`One of the difficulties with the production of a book that describes the international terrain of leadership and management is that political and social contexts in which policy and practice occur are multi-dimensional. Yet the authors have successfully woven a narrative that engages the reader and helps shape our understanding of diverse ways in which leading and managing occurs in a range of countries. In particular I found the examples regarding schools, resources and teachers' professional work from developing countries a disturbing component of what could be termed the trauma of leadership in those sites. These examples serviced to enrich my own understanding and provide further evidence that there can be no framework or paradigm for understanding leadership and management in a global context' - Educational Review `Foskett and Lumby's book forms an important and a timely contribution to comparative international studies of educational leadership…. In challenging a range of deeply embedded suppositions about leading and managing in education the authors remind us regularly that the mightiest task of even the most accomplished transformational leader, or radical government policy, is to transform values, attitudes and professional culture. So this exposition of similarities and contrasts in practices makes a useful contribution to the literature on educational leadership in this country and beyond' - David Wood, Journal of Inservice Education This accessible book provides a critical review of educational leadership and management from an international perspective. It addresses the expectation that practitioners and students of educational management and administration will have an international perspective on their roles, responsibilities and tasks. Increasingly, teachers as education leaders are expected to keep pace with developments in other school and college systems, and to engage with international networks to debate and exchange practical experience. The book covers a series of key themes in educational leadership, drawing on a wide range of examples, including: - Learners and learning - People and communities in education - Managing strategy and resources - Learning futures and the changing challenges for educational leaders. In this context the authors: - Describe the international landscape of leadership and management. - Provide an overview of practice in different national settings. - Identify global patterns and trends. - Challenge some of the accepted norms in leadership and management. - Build managers' confidence as part of a global community of professional educators. - Support informed choice about policy and practice from government to school. This is a key text for students of educational leadership and management as well as for managers and administrators in schools, colleges and other educational settings.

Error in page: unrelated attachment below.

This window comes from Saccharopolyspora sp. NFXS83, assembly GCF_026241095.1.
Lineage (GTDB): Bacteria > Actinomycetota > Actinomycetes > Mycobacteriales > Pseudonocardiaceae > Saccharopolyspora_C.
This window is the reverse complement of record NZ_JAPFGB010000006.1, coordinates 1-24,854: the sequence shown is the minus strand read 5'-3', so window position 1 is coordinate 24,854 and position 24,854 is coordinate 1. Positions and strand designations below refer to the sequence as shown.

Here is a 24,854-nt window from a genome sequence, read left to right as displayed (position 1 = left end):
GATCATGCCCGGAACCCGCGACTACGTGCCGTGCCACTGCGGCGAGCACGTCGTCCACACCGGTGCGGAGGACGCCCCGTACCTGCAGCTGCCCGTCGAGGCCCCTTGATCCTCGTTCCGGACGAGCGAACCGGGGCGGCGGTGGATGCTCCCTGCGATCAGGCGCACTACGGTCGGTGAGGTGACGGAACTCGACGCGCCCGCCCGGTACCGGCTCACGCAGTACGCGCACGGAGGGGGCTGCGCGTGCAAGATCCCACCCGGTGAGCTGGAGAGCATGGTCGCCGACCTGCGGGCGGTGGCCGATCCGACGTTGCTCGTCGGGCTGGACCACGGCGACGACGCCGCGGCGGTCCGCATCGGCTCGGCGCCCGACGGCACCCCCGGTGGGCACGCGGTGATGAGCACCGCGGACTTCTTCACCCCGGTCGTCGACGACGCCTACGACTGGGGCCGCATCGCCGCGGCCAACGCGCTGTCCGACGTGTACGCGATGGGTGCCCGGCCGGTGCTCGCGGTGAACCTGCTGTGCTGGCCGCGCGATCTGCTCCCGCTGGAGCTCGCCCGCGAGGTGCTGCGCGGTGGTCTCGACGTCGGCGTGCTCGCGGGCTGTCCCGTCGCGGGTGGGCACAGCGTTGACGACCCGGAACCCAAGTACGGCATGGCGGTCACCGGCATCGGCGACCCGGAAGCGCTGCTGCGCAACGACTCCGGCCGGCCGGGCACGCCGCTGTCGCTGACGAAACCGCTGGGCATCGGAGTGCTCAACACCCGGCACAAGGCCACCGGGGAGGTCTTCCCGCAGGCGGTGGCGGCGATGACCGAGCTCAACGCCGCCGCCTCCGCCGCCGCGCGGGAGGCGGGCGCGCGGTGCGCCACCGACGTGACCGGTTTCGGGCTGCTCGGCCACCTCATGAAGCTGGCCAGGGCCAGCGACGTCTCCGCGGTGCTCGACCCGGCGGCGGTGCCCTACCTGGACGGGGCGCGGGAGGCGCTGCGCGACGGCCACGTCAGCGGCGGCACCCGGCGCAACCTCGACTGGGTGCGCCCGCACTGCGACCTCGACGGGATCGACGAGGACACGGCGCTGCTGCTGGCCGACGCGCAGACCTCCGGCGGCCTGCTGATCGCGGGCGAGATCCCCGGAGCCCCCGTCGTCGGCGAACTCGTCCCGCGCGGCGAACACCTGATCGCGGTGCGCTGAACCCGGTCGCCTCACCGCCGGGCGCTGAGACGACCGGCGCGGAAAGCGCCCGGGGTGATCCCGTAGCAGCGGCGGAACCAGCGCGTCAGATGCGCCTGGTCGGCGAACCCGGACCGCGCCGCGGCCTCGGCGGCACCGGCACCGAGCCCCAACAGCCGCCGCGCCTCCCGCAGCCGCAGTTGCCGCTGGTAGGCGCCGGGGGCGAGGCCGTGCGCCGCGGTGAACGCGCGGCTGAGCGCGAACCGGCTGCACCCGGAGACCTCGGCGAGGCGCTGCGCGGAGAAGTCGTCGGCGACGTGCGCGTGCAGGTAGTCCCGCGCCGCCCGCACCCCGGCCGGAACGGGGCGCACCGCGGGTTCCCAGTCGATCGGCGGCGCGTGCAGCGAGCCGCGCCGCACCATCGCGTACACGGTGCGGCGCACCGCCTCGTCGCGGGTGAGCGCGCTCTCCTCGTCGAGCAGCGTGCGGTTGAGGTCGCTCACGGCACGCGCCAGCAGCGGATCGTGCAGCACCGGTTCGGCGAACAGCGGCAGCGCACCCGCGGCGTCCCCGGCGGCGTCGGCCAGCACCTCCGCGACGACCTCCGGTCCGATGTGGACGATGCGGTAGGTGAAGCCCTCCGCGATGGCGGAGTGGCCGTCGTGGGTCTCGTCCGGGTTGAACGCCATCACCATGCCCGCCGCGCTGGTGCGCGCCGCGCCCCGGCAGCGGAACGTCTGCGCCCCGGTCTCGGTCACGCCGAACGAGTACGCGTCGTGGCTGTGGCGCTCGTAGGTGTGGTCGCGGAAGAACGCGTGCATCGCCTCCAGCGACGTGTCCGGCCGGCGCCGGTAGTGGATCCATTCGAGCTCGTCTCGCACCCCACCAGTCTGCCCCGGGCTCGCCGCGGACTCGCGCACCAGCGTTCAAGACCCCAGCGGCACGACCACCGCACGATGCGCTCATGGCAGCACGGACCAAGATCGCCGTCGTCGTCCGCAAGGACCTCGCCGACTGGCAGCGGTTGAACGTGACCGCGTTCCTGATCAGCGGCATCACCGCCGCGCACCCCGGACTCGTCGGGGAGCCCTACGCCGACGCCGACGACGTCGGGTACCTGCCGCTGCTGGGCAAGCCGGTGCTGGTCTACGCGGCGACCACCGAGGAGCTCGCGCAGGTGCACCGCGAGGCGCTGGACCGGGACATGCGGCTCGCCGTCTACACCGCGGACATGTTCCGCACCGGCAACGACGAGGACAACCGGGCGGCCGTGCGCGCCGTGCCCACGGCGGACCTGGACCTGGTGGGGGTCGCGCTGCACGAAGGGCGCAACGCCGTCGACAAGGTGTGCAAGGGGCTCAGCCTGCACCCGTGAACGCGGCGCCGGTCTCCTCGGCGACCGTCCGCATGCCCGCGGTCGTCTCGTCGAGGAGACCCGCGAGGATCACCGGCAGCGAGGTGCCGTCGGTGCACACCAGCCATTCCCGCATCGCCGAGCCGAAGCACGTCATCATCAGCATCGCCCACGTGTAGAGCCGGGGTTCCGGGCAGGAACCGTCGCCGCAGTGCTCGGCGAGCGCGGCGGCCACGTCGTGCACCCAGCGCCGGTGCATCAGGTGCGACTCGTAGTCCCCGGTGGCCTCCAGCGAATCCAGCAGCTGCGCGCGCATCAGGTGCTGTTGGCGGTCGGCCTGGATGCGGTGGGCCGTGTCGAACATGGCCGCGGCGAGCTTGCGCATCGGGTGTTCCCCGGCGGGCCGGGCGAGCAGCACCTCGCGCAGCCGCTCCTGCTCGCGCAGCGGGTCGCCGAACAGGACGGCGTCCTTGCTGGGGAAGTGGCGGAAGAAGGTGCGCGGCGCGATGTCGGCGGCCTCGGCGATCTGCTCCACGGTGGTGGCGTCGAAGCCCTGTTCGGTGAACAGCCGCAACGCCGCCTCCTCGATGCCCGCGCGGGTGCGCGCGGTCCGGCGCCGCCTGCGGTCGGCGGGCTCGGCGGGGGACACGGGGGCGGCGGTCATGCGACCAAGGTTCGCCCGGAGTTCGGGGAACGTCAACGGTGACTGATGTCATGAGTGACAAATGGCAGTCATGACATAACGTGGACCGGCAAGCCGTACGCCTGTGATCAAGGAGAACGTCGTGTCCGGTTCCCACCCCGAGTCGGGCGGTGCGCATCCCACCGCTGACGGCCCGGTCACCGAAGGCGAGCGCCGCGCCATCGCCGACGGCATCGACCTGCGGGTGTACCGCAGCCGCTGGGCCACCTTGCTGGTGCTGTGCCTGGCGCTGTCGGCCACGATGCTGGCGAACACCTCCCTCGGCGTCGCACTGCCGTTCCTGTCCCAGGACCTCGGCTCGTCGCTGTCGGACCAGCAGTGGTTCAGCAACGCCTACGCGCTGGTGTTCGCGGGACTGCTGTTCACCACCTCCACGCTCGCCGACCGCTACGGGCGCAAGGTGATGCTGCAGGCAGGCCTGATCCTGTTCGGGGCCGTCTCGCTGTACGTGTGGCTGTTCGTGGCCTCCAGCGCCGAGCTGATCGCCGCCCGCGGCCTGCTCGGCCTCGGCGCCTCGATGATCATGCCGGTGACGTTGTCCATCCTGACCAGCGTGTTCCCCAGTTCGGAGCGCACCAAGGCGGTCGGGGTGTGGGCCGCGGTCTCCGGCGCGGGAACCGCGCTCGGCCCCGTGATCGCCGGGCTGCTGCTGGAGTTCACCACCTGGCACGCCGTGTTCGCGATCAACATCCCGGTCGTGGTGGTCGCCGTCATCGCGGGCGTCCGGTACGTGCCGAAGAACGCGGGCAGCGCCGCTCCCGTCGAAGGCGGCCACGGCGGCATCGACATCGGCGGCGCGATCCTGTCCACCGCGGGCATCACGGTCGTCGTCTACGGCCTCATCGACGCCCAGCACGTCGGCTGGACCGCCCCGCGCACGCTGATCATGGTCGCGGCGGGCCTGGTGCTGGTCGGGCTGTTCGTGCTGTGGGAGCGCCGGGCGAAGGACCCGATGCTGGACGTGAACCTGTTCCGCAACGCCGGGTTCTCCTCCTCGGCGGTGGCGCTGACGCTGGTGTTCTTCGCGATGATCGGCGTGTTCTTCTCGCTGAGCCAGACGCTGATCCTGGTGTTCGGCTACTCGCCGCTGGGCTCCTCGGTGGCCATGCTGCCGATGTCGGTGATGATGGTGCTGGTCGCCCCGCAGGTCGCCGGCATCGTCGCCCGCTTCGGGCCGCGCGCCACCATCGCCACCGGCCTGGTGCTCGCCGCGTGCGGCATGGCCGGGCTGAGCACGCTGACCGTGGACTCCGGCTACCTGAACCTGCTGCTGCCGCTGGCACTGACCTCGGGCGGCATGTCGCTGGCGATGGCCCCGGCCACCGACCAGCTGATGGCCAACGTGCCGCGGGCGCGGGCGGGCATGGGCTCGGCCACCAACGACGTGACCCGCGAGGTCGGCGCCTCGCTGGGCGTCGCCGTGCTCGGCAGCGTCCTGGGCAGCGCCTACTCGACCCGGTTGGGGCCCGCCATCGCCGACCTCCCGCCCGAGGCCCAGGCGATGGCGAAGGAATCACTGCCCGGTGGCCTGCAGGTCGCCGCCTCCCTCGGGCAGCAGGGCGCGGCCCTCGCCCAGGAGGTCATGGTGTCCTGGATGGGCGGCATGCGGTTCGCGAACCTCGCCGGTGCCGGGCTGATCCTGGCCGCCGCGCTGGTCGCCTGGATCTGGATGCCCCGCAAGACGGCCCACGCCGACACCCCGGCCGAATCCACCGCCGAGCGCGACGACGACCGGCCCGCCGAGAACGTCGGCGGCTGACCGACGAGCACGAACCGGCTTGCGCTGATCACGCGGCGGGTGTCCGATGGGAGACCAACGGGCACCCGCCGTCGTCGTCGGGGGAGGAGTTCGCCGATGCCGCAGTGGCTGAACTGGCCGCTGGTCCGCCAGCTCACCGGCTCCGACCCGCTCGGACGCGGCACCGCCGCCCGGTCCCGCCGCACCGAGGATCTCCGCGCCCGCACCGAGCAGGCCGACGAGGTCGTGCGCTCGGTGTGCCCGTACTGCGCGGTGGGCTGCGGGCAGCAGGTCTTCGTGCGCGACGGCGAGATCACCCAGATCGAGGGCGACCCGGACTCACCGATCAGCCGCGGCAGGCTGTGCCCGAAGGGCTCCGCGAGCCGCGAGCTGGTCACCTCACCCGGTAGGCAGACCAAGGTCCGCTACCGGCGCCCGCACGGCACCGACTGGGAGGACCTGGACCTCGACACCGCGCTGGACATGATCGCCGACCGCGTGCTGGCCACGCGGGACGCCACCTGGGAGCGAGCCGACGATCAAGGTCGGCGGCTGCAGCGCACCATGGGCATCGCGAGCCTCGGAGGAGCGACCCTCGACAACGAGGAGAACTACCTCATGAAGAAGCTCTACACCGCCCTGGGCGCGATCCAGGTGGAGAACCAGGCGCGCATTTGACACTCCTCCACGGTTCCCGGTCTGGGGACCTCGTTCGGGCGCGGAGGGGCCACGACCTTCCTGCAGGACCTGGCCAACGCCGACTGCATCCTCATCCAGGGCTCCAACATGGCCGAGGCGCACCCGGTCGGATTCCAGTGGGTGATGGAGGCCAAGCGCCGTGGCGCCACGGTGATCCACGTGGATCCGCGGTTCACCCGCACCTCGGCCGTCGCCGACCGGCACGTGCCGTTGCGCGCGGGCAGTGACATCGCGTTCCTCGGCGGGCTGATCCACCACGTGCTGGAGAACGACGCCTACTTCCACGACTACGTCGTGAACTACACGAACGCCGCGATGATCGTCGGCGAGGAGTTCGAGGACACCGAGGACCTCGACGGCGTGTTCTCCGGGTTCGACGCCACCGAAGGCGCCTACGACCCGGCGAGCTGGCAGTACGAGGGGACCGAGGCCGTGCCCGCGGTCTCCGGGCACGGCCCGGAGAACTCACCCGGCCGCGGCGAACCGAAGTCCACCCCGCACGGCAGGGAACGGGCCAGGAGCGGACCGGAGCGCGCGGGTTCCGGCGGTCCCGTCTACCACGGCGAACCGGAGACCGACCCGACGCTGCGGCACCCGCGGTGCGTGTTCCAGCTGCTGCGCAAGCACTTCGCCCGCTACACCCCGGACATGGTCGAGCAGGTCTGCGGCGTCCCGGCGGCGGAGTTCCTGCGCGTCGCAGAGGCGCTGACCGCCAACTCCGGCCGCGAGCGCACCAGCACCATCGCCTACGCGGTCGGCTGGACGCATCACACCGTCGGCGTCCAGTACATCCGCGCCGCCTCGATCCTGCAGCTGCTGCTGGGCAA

Chapter 6: People and Performance
People and Performance
The Myths of Performance Management
The previous chapter explored the management of people, particularly the culturally bound nature of current perceptions of appropriate approaches and processes. It proposed the existence of myths including:
|Myth 3||–||that improving teachers' pay and conditions will improve their performance.|
|Myth 4||–||that appraisal systems improve teachers' performance.|
This chapter will explore the management of performance, bearing in mind these two myths which reflect the different perceptions of two main stakeholder groups. Teachers themselves tend to argue that improving their pay and conditions and/or improving the resources available will improve teaching and learning by increasing their motivation (Walker and Cheong, 1996). National and regional administration may take a different approach, seeing the management of performance as key. This chapter will explore ...